Are some QALYs more equal than others?
E. Wetering (),
Job van Exel (),
John Rose (),
R. Hoefman and
Werner Brouwer ()
The European Journal of Health Economics, 2016, vol. 17, issue 2, 117-127
Including societal preferences in allocation decisions is an important challenge for the health care sector. Here, we present results of a phased discrete choice experiment investigating the impact of various attributes on respondents’ preferences for distribution of health and health care. In addition to the renowned equity principles severity of illness (operationalized as initial health) and fair innings (operationalized as age), some characteristics of beneficiaries (culpability and having dependents) and the disease (rarity) were included in the choice experiment. We used a nested logit model to analyse the data. We found that all selected attributes significantly influenced respondents’ choices. The phased inclusion showed that additional attributes affected respondents’ preferences for previously-included attributes and reduced unobserved variance. Although not all these attributes may be considered relevant for decision making from a normative perspective, including them in choice experiments contributes to our understanding of societal preferences for each single attribute. Copyright Springer-Verlag Berlin Heidelberg 2016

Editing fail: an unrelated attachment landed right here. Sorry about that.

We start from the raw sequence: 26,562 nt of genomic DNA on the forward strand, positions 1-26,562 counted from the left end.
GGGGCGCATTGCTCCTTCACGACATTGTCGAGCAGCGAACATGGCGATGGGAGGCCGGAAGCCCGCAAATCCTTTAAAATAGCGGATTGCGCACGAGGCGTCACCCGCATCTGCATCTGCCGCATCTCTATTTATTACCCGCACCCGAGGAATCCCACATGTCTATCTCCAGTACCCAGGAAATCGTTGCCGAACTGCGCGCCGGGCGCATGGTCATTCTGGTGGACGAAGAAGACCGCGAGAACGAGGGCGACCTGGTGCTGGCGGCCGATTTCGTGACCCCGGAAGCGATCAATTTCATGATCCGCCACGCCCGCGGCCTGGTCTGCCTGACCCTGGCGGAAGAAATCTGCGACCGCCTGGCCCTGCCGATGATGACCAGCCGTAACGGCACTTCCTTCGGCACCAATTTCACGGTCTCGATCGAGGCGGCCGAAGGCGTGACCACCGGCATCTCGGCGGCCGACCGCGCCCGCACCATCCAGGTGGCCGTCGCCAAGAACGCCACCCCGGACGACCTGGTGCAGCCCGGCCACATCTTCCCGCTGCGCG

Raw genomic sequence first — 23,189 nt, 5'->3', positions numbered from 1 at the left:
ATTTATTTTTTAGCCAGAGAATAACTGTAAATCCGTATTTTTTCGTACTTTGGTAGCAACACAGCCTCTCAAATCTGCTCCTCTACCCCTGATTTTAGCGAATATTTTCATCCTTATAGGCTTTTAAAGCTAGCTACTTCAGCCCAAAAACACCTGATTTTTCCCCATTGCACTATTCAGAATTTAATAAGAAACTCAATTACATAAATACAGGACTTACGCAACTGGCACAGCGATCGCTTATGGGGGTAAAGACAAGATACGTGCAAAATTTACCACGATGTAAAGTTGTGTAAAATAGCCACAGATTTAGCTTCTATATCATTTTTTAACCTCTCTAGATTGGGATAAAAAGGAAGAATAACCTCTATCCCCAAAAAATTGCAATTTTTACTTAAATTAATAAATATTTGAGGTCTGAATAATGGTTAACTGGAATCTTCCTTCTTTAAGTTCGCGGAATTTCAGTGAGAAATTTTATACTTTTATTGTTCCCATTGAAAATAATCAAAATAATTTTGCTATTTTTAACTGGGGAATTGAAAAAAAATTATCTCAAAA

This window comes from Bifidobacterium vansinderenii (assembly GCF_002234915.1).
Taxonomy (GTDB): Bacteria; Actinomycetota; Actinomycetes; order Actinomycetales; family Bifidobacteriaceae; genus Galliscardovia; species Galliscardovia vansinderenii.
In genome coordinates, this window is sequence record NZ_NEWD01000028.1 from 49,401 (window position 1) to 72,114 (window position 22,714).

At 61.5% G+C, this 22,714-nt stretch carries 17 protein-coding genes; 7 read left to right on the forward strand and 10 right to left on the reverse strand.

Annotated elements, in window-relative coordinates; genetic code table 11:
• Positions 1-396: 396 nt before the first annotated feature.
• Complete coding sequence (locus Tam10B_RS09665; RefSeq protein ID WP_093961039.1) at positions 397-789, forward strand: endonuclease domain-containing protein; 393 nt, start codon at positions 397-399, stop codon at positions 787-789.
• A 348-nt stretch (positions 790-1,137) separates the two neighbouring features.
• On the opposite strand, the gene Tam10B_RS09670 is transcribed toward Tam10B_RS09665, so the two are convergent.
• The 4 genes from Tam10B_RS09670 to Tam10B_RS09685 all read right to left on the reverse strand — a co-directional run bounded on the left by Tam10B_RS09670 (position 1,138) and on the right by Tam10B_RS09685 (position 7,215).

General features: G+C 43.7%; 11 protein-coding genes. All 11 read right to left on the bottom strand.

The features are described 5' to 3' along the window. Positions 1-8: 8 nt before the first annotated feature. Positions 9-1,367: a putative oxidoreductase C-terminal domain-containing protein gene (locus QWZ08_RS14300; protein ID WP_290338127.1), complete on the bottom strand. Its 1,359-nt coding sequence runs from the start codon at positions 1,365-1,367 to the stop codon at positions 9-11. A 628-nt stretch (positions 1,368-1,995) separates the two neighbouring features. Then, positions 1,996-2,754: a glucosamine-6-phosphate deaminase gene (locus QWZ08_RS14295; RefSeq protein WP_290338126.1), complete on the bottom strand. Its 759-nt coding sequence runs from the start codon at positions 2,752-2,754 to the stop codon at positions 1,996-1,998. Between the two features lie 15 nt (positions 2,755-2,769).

Keywords: Healthcare decision making; Equity; Societal preferences; Discrete choice experiment; I180; H510 (search for similar items in EconPapers)
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